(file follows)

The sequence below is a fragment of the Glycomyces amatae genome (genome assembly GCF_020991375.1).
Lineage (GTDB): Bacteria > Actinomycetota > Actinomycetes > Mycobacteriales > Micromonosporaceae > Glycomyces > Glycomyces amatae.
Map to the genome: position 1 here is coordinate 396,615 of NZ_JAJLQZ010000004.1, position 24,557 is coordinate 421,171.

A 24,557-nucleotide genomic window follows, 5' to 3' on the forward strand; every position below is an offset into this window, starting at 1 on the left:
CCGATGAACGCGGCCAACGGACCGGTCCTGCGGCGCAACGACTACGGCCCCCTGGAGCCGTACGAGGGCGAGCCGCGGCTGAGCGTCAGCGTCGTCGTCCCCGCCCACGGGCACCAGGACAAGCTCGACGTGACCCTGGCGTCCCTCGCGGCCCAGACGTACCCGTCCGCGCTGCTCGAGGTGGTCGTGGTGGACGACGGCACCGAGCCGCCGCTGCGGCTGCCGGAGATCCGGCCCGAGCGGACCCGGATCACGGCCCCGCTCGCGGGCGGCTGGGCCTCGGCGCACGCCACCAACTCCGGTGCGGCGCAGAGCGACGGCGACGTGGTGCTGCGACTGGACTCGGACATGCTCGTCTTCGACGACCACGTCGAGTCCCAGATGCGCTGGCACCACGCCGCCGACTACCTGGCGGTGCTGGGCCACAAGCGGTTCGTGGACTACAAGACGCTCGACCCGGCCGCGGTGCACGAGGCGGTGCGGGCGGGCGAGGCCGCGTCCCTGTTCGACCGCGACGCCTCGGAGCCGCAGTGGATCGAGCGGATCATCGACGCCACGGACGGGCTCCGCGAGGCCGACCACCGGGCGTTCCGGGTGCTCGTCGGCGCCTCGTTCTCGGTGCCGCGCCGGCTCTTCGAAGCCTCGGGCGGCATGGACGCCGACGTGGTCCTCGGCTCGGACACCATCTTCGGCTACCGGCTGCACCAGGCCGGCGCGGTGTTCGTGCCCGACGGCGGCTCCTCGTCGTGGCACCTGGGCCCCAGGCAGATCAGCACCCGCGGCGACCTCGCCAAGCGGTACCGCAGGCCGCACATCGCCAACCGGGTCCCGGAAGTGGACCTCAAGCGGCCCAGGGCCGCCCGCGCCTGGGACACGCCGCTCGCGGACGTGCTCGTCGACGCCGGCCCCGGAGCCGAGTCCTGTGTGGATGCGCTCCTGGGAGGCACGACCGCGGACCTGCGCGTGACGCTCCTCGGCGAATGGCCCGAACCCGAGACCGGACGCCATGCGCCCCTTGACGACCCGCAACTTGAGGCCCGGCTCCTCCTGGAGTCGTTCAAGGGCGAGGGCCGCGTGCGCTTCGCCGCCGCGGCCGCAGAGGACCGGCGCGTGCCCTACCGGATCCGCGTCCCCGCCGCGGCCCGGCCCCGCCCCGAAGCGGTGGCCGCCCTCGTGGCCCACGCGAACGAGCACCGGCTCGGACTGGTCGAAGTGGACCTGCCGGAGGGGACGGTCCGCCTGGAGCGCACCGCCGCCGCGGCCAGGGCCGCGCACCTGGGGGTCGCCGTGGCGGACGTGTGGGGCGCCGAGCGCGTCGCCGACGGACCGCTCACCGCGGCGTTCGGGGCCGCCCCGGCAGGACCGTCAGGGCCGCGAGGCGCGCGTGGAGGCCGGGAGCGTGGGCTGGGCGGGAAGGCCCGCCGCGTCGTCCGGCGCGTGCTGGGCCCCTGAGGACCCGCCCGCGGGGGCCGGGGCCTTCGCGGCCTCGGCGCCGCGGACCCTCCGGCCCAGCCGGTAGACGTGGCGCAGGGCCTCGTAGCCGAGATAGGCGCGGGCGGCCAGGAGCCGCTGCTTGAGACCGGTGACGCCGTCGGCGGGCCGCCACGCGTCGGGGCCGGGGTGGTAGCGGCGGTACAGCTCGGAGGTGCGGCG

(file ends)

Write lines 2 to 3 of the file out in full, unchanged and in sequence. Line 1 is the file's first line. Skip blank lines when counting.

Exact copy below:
Lineage (GTDB): Bacteria > Actinomycetota > Actinomycetes > Mycobacteriales > Micromonosporaceae > Glycomyces > Glycomyces amatae.
Map to the genome: position 1 here is coordinate 396,615 of NZ_JAJLQZ010000004.1, position 24,557 is coordinate 421,171.